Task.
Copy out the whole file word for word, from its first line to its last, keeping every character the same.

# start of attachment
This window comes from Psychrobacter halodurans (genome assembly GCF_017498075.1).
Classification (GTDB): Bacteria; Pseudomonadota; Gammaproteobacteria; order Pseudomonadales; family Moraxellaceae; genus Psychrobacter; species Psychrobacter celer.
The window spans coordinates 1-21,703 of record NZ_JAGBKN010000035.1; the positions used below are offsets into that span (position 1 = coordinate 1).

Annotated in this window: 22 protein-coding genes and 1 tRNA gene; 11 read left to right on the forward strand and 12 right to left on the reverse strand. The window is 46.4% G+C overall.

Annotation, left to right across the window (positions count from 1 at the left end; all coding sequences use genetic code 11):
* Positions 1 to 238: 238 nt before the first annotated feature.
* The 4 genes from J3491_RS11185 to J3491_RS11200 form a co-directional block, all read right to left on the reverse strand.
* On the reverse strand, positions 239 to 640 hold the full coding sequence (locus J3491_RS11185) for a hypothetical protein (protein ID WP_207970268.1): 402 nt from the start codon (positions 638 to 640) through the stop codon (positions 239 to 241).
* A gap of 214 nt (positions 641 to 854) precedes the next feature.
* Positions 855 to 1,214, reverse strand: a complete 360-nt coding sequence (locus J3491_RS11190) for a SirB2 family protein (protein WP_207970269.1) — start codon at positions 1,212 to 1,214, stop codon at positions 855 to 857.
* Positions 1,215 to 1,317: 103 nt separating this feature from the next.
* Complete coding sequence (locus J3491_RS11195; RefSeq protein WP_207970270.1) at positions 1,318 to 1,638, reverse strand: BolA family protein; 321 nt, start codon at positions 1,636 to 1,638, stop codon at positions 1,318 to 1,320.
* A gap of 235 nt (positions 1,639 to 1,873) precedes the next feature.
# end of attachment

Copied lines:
This window comes from Psychrobacter halodurans (genome assembly GCF_017498075.1).
Classification (GTDB): Bacteria; Pseudomonadota; Gammaproteobacteria; order Pseudomonadales; family Moraxellaceae; genus Psychrobacter; species Psychrobacter celer.
The window spans coordinates 1-21,703 of record NZ_JAGBKN010000035.1; the positions used below are offsets into that span (position 1 = coordinate 1).

Annotated in this window: 22 protein-coding genes and 1 tRNA gene; 11 read left to right on the forward strand and 12 right to left on the reverse strand. The window is 46.4% G+C overall.

Annotation, left to right across the window (positions count from 1 at the left end; all coding sequences use genetic code 11):
* Positions 1 to 238: 238 nt before the first annotated feature.
* The 4 genes from J3491_RS11185 to J3491_RS11200 form a co-directional block, all read right to left on the reverse strand.
* On the reverse strand, positions 239 to 640 hold the full coding sequence (locus J3491_RS11185) for a hypothetical protein (protein ID WP_207970268.1): 402 nt from the start codon (positions 638 to 640) through the stop codon (positions 239 to 241).
* A gap of 214 nt (positions 641 to 854) precedes the next feature.
* Positions 855 to 1,214, reverse strand: a complete 360-nt coding sequence (locus J3491_RS11190) for a SirB2 family protein (protein WP_207970269.1) — start codon at positions 1,212 to 1,214, stop codon at positions 855 to 857.
* Positions 1,215 to 1,317: 103 nt separating this feature from the next.
* Complete coding sequence (locus J3491_RS11195; RefSeq protein WP_207970270.1) at positions 1,318 to 1,638, reverse strand: BolA family protein; 321 nt, start codon at positions 1,636 to 1,638, stop codon at positions 1,318 to 1,320.
* A gap of 235 nt (positions 1,639 to 1,873) precedes the next feature.